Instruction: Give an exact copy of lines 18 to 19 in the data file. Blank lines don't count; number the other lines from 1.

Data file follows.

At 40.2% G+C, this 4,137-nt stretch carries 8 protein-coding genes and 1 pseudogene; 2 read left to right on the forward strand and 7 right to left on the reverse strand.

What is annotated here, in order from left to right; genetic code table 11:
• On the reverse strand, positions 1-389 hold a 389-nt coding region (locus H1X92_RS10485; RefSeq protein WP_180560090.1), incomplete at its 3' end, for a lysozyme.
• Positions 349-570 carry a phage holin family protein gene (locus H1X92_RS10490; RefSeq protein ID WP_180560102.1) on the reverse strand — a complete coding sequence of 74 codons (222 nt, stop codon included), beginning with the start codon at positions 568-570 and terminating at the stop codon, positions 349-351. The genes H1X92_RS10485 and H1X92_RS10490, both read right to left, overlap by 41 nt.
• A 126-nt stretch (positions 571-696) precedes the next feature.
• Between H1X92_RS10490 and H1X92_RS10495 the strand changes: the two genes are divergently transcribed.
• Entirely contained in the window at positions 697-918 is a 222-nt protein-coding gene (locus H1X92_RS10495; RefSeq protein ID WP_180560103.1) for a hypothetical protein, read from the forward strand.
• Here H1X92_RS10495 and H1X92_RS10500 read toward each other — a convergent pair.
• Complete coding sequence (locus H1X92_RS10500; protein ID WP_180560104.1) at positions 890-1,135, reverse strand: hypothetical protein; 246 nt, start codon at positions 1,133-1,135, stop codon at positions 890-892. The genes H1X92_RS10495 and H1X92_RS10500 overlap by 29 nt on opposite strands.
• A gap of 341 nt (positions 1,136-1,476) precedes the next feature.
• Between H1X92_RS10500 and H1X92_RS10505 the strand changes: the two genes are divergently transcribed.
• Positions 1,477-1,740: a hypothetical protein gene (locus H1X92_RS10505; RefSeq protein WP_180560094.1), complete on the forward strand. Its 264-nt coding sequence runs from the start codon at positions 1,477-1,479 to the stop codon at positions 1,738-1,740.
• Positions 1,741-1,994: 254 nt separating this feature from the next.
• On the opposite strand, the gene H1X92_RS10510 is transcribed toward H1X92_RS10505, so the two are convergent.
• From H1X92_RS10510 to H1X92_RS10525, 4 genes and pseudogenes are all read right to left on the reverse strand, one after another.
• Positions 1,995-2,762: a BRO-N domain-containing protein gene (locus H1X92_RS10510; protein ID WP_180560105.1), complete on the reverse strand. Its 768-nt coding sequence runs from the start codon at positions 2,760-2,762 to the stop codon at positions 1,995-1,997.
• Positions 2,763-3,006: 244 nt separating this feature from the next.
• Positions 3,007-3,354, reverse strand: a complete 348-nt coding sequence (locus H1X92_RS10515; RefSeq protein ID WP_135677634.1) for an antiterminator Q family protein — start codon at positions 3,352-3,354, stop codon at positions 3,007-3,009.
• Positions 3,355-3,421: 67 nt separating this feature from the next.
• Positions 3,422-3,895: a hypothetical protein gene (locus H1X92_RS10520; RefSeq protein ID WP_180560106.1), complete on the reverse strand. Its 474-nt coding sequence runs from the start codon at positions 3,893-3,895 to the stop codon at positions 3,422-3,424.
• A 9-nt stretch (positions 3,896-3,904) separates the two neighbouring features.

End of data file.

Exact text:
• Positions 3,007-3,354, reverse strand: a complete 348-nt coding sequence (locus H1X92_RS10515; RefSeq protein ID WP_135677634.1) for an antiterminator Q family protein — start codon at positions 3,352-3,354, stop codon at positions 3,007-3,009.
• Positions 3,355-3,421: 67 nt separating this feature from the next.